The factual situations involved in the cited cases are not present here. It is undisputed that no illicit proceeds were used to purchase, acquire, or improve Caggiano's property.
Consequently, in light of the historical prejudice against forfeiture, the constitutional sanctity of the home, and the rules of construction requiring a liberal, nontechnical interpretation of the homestead exemption and a strict construction of the exceptions to that exemption, we hold that article X, section 4 of the Florida Constitution prohibits civil or criminal forfeiture of homestead property.
Accordingly, we answer the certified question in the affirmative, disapprove DeRuyter, and approve the decision of the court below.
It is so ordered.
OVERTON, McDONALD, SHAW, KOGAN and HARDING, JJ., concur.
GRIMES, J., dissents with an opinion.
Article X, section 4(a) of the Florida Constitution, provides that homesteads "shall be exempt from forced sale under process of any court, and no judgment, decree or execution shall be a lien thereon," except those arising from certain obligations not relevant to this case. RICO forfeitures do not come within the literal language of this exemption because they do not involve a forced sale and there is no judgment, decree, or execution which purports to be a lien on the property. Therefore, the question becomes whether or not it reasonably can be said that RICO forfeitures fall within the intent of this constitutional exemption.
From the time the homestead exemption was first placed in our constitution, Florida courts have consistently pointed out that its purpose was to protect the home from loss occasioned by economic misfortune. Bigelow v. Dunphe, 143 Fla. 603, 197 So. 328 (1940); Hill v. First Nat'l Bank, 79 Fla. 391, 84 So. 190 (1920); Vandiver v. Vincent, 139 So.2d 704 (Fla. 2d DCA 1962). After the adoption of our 1968 constitution, we reaffirmed this principle in Tullis v. Tullis, 360 So.2d 375, 377 (Fla. 1978), when we stated:
The purpose of the homestead exemption provision in our state constitution is to protect the family home from forced sale for the debts of the owner and head of the family.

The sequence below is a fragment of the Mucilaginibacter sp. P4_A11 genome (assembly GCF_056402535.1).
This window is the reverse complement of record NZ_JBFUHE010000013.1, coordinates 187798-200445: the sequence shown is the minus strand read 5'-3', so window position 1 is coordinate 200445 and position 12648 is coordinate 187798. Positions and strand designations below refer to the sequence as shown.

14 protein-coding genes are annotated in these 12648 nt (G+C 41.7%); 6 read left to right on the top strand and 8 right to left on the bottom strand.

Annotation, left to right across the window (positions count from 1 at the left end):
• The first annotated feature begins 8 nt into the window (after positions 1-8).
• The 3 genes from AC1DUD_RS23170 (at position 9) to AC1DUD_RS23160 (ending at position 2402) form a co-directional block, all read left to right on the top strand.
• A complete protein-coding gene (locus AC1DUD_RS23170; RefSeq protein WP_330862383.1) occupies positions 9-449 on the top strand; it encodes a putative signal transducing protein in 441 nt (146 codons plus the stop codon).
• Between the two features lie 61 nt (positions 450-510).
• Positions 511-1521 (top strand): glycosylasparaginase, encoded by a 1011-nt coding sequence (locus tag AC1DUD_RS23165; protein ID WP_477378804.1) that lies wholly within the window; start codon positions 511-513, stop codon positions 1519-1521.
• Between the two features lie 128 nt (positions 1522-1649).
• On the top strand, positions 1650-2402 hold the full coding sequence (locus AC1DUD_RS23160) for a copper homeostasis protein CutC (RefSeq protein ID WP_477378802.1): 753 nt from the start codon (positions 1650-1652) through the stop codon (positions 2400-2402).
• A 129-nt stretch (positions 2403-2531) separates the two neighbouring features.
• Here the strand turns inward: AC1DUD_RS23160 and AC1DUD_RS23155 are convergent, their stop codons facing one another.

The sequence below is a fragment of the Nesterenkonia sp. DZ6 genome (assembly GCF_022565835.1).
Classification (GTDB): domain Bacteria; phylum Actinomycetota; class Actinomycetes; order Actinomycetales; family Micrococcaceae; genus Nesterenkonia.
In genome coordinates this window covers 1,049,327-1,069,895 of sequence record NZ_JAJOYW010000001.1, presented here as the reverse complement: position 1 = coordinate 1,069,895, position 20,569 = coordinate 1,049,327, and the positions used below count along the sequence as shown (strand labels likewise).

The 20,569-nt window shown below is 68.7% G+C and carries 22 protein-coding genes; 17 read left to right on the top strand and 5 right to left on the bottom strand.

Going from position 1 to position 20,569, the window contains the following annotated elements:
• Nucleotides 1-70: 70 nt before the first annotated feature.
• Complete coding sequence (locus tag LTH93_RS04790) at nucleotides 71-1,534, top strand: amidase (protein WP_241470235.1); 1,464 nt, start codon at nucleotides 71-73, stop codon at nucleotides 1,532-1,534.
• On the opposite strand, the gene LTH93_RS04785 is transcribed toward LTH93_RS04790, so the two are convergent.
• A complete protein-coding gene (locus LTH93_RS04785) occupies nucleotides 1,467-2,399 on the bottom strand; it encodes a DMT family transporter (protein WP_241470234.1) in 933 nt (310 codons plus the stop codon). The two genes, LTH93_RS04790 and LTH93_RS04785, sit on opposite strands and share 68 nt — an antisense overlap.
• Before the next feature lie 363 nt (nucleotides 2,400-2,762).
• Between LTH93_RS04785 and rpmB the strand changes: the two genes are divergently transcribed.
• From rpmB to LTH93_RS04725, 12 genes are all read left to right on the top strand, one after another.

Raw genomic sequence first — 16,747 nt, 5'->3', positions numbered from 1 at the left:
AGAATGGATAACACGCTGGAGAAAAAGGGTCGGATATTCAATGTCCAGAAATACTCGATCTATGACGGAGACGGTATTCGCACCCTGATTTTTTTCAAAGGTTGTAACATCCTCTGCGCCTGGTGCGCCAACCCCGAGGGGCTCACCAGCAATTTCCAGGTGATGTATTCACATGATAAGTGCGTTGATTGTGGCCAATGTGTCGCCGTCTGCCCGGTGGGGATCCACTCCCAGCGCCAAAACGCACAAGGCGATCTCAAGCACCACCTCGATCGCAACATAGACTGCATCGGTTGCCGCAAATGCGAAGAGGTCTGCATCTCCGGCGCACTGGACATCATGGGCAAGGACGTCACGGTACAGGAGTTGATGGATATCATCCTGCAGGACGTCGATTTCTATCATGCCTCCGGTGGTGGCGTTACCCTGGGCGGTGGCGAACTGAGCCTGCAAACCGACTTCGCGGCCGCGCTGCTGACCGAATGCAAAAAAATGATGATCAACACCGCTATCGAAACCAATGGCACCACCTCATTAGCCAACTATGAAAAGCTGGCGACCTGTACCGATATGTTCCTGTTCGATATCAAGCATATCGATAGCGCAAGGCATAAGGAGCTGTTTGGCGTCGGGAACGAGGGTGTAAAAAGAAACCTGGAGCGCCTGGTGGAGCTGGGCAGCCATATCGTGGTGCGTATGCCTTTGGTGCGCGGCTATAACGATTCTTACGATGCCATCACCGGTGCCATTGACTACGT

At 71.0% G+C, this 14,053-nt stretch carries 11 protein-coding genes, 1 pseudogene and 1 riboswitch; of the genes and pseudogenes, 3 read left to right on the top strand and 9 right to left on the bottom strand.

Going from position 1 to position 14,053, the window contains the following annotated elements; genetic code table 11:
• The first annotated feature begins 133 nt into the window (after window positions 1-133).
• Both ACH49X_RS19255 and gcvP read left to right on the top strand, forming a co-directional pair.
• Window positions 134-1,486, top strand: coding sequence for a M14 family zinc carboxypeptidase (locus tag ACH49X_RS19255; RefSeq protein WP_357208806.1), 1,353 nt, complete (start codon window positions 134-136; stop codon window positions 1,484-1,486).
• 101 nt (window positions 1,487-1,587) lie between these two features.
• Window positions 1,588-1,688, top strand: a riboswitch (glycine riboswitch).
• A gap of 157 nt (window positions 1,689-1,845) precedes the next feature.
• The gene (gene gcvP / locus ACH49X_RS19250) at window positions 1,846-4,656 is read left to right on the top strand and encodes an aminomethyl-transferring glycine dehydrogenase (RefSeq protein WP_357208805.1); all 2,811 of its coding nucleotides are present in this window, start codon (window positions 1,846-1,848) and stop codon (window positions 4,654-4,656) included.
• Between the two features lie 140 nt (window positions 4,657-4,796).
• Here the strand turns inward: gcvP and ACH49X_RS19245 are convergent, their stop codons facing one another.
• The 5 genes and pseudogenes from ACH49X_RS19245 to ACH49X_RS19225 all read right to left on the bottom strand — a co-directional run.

While the homestead exemption is to be liberally construed, the law should not be applied to make it an instrument of fraud or imposition upon creditors. Milton v. Milton, 63 Fla. 533, 58 So. 718 (1912). Thus, Florida courts have not hesitated to impose equitable liens on homesteads to provide relief from fraud or other reprehensible conduct. Jones v. Carpenter, 90 Fla. 407, 106 So. 127 (1925); Gepfrich v. Gepfrich, 582 So.2d 743 (Fla. 4th DCA 1991). In La Mar v. Lechlider, 135 Fla. 703, 711, 185 So. 833, 837 (1939), we reasoned:
To say that a lien could not be decreed against the homestead under the facts in this case would be to make the homestead an instrument of fraud.
If the courts are unwilling to permit the homestead exemption to protect a home which has been used as an instrument of fraud, it seems obvious that the homestead exemption should not be applied to protect a home that has been an instrument of crime.
I agree with the Fifth District Court of Appeal in DeRuyter v. State, 521 So.2d 135, 138 (Fla. 5th DCA 1988), when it said:
Forfeiture here is not predicated upon debts incurred by the owner but rather is based solely on the illegal uses to which the property is being put. Article X, section 4, Florida Constitution, was simply not designed to immunize real property for use in a criminal enterprise.See In re 1632 N. Santa Rita, 801 P.2d 432 (Ariz. Ct. App. 1990), and People v. Allen, 767 P.2d 798 (Colo.Ct.App. 1988), both of which employed similar rationale.
RICO forfeitures were unknown until the 1970 enactment of the federal RICO statute. Constitutional provisions should be construed in light of the reasonable meanings according to the subject matter, but in the framework of contemporary societal needs and structure. In re Advisory Opinion to Governor, 276 So.2d 25 (Fla. 1973). Can it seriously be argued that the homestead exemption would have been intended to protect the forfeiture of a home when the home itself was an instrumentality of a criminal enterprise?
Under the forfeiture statute, the interests of innocent persons are protected. Here, however, Caggiano does not even have a family to protect. Under the majority opinion, a building which is used for the manufacture of illegal drugs is immune from forfeiture so long as the owner lives on the premises. Such a ruling is against the public policy of the state as expressed by the legislature in the enactment of laws which forfeit property used in the commission of crimes. While the majority refers to the "historical prejudice against forfeiture," I suggest that there is an even greater historical prejudice against crime.
I respectfully dissent.